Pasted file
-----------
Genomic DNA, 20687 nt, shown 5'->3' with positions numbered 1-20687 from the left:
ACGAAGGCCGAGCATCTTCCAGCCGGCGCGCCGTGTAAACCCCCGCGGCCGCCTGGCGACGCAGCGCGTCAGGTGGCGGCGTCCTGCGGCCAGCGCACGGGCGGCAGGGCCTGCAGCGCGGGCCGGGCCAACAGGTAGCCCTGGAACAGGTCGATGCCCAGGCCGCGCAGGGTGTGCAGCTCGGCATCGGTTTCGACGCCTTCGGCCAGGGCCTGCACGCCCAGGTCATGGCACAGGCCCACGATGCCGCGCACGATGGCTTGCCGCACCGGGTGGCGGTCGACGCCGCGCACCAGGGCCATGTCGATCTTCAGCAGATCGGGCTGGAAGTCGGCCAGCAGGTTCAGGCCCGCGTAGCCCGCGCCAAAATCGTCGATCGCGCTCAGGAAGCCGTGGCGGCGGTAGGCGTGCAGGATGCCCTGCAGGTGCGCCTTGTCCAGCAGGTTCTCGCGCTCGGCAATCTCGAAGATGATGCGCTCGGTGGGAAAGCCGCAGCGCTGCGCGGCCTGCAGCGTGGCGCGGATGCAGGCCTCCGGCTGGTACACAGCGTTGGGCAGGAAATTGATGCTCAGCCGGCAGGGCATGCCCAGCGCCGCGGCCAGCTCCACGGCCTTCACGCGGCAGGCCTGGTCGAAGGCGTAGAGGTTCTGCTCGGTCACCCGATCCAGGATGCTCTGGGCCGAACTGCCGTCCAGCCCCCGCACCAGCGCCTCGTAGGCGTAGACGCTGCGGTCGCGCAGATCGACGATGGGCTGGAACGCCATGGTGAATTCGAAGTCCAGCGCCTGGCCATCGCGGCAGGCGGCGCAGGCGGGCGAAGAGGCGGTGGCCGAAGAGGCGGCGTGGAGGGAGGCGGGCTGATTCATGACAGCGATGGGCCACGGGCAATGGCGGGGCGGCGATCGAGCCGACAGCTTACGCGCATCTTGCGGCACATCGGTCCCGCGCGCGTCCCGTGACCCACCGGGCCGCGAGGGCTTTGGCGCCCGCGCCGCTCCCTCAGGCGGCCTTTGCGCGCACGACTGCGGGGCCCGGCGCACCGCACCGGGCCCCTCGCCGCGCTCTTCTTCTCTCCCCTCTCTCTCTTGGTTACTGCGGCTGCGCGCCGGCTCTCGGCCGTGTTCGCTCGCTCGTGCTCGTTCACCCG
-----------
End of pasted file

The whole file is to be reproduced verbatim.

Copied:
Genomic DNA, 20687 nt, shown 5'->3' with positions numbered 1-20687 from the left:
ACGAAGGCCGAGCATCTTCCAGCCGGCGCGCCGTGTAAACCCCCGCGGCCGCCTGGCGACGCAGCGCGTCAGGTGGCGGCGTCCTGCGGCCAGCGCACGGGCGGCAGGGCCTGCAGCGCGGGCCGGGCCAACAGGTAGCCCTGGAACAGGTCGATGCCCAGGCCGCGCAGGGTGTGCAGCTCGGCATCGGTTTCGACGCCTTCGGCCAGGGCCTGCACGCCCAGGTCATGGCACAGGCCCACGATGCCGCGCACGATGGCTTGCCGCACCGGGTGGCGGTCGACGCCGCGCACCAGGGCCATGTCGATCTTCAGCAGATCGGGCTGGAAGTCGGCCAGCAGGTTCAGGCCCGCGTAGCCCGCGCCAAAATCGTCGATCGCGCTCAGGAAGCCGTGGCGGCGGTAGGCGTGCAGGATGCCCTGCAGGTGCGCCTTGTCCAGCAGGTTCTCGCGCTCGGCAATCTCGAAGATGATGCGCTCGGTGGGAAAGCCGCAGCGCTGCGCGGCCTGCAGCGTGGCGCGGATGCAGGCCTCCGGCTGGTACACAGCGTTGGGCAGGAAATTGATGCTCAGCCGGCAGGGCATGCCCAGCGCCGCGGCCAGCTCCACGGCCTTCACGCGGCAGGCCTGGTCGAAGGCGTAGAGGTTCTGCTCGGTCACCCGATCCAGGATGCTCTGGGCCGAACTGCCGTCCAGCCCCCGCACCAGCGCCTCGTAGGCGTAGACGCTGCGGTCGCGCAGATCGACGATGGGCTGGAACGCCATGGTGAATTCGAAGTCCAGCGCCTGGCCATCGCGGCAGGCGGCGCAGGCGGGCGAAGAGGCGGTGGCCGAAGAGGCGGCGTGGAGGGAGGCGGGCTGATTCATGACAGCGATGGGCCACGGGCAATGGCGGGGCGGCGATCGAGCCGACAGCTTACGCGCATCTTGCGGCACATCGGTCCCGCGCGCGTCCCGTGACCCACCGGGCCGCGAGGGCTTTGGCGCCCGCGCCGCTCCCTCAGGCGGCCTTTGCGCGCACGACTGCGGGGCCCGGCGCACCGCACCGGGCCCCTCGCCGCGCTCTTCTTCTCTCCCCTCTCTCTCTTGGTTACTGCGGCTGCGCGCCGGCTCTCGGCCGTGTTCGCTCGCTCGTGCTCGTTCACCCG